Cattle futures surged to fresh highs Thursday in apparent response to strong wholesale gains and to widespread anticipation of another jump in country prices for fed cattle before the weekend. Prices rose farther in overnight action despite a modest afternoon setback in beef cutout. Again, the traditional first quarter cattle rally will probably be exaggerated by extreme tightness in feedlot holdings of fed cattle, especially if Great Plains weather deteriorates during the coming weeks. February cattle seem set to begin the Friday pit session 0.12 cents higher, at 133.97 cents/pound, while the April future was last quoted 0.15 cents higher at 137.47 cents/pound.

CME lean hog futures tried to follow their live cattle counterparts sharply higher Thursday, but ended the day posting much less impressive gains. Still, the situation seems quite supportive of short-term swine prospects, especially after pork cutout jumped 1.71 cents Thursday afternoon. Cash quotes also proved quite firm. Bulls are rather obviously banking upon a sizeable seasonal advance over the next six weeks, as well hog price history implying a strong historical tendency to jump to annual highs in late spring and/or early summer. Still, the hog/pork situation isn’t nearly as tight as that for cattle and beef. February hogs gained 0.10 cents to 86.50 cents/pound overnight, while June futures inched 0.05 cents to 99.00 before the Chicago opening.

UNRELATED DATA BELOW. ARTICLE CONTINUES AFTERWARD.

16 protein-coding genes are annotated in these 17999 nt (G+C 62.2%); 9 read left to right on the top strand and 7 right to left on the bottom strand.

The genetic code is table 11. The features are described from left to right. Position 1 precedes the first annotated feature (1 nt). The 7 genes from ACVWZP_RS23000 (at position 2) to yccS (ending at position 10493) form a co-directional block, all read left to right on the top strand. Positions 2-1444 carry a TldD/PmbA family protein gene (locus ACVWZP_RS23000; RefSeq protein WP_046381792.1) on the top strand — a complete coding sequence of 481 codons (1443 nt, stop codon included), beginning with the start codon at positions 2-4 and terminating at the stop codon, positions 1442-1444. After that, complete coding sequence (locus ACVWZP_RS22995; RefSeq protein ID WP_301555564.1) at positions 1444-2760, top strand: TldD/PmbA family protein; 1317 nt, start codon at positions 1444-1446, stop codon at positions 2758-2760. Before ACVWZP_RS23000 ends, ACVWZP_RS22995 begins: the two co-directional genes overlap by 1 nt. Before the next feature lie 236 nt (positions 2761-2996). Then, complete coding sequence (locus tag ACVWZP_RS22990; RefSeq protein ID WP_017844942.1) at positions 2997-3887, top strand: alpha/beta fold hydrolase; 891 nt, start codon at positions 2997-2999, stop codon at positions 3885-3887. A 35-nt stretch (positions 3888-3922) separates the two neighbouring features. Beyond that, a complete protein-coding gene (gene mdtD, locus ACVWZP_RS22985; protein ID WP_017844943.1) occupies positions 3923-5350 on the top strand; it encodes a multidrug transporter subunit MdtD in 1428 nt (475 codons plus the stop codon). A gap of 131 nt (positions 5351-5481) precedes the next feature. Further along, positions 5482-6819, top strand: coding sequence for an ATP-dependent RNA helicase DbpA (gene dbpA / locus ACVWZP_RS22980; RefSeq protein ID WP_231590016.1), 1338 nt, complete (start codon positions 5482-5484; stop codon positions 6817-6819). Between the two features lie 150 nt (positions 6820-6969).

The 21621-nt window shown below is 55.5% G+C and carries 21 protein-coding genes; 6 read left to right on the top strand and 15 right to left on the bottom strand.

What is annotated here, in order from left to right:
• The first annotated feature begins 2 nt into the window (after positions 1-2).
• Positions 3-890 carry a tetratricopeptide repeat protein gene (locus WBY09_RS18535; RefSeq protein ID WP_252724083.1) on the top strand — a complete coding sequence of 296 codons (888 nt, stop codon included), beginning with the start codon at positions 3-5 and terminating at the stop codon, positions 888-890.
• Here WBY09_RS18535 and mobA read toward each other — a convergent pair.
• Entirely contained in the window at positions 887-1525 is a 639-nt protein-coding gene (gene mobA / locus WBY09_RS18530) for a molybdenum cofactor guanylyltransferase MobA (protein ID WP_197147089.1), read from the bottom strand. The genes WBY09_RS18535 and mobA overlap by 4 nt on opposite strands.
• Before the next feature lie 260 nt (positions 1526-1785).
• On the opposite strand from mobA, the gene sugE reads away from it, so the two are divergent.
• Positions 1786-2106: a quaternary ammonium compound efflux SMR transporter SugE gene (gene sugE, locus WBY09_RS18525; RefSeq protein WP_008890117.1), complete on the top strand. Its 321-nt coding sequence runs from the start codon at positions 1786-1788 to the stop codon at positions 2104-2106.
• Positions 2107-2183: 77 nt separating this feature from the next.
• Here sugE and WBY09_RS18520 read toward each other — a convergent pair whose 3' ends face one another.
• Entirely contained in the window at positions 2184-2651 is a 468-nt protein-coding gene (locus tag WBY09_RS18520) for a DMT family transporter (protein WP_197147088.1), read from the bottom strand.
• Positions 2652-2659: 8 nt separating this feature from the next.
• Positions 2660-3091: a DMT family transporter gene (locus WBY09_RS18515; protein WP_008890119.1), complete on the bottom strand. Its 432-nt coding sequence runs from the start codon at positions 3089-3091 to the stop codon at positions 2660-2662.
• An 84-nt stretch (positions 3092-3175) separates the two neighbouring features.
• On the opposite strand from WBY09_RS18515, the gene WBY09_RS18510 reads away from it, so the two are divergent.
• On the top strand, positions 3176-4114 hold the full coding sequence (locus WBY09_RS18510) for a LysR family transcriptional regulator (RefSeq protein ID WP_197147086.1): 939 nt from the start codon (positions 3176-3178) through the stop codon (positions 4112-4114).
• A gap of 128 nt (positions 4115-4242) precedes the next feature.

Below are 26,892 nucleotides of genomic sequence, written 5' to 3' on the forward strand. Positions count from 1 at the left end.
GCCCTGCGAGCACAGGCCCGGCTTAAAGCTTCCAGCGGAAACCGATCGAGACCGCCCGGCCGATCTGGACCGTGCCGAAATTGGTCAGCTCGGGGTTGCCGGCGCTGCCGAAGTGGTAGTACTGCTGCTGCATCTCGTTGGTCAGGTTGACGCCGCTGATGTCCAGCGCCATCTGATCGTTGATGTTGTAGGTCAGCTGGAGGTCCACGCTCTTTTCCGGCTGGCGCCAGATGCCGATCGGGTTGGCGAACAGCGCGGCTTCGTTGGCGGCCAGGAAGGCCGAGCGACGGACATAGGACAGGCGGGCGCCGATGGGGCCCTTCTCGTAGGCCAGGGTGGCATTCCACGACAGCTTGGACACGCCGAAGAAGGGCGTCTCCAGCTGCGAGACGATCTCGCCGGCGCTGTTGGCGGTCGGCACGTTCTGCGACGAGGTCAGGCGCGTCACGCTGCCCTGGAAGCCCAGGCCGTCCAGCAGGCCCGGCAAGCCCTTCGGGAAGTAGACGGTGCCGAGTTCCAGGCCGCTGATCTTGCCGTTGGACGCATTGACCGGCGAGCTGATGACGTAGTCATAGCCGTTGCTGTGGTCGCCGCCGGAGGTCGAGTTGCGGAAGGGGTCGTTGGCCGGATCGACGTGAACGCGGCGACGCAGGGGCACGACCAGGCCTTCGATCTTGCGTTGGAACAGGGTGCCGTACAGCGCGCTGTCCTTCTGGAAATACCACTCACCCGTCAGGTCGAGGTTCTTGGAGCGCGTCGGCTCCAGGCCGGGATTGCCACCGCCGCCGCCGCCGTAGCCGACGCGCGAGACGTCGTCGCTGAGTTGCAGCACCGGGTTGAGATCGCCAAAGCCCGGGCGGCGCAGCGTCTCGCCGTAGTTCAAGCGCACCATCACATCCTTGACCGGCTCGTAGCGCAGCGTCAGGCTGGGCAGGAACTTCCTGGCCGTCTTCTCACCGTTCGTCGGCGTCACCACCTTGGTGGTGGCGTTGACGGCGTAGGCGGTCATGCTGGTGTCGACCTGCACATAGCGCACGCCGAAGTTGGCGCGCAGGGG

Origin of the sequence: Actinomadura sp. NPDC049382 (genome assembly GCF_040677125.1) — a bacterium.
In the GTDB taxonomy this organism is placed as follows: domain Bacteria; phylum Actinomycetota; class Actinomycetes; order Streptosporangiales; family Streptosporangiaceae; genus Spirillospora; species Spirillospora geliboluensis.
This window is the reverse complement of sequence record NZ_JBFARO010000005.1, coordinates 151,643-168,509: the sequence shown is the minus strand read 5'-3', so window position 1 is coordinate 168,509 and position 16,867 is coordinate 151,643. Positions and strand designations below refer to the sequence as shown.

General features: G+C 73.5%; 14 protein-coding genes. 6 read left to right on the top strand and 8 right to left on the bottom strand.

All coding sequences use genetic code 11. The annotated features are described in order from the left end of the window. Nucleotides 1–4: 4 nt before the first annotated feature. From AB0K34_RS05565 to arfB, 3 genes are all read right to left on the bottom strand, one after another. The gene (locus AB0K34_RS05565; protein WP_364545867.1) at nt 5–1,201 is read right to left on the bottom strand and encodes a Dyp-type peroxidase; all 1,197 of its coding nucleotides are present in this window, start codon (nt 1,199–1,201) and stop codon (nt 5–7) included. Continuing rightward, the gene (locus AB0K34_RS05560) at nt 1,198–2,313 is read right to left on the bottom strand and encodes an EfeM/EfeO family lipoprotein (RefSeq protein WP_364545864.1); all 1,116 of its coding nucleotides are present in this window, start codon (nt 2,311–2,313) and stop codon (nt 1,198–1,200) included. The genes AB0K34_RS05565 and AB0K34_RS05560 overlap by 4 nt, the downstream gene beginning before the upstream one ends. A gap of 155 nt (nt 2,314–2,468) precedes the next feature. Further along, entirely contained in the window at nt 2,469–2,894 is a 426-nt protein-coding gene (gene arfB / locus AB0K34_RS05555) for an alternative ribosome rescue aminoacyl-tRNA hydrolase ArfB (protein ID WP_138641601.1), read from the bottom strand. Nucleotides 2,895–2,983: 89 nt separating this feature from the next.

Cotton futures apparently moved in opposition to developments in the grain and soy markets Thursday and eventually closed moderately higher on the day. Ultimately, recent news has been much more supportive of the white fiber market than for its crop counterparts, which has been reflected in a moderate upward trend versus their general declines. Still, a short-term test of major support at moderately lower levels seems rather likely at this point, especially if the result of the weekly USDA Export Sales report disappoint the domestic industry. March futures slipped 0.07 cents to 75.32 cents/pound in overnight action, while December fell 0.56 cents to 78.91 cents/pound.

Prev 1 2 Next All

Buyers Guide

Doyle Equipment Manufacturing Co.
Doyle Equipment Manufacturing prides themselves as being “The King of the Rotary’s” with their Direct Drive Rotary Blend Systems. With numerous setup possibilities and sizes, ranging from a  more...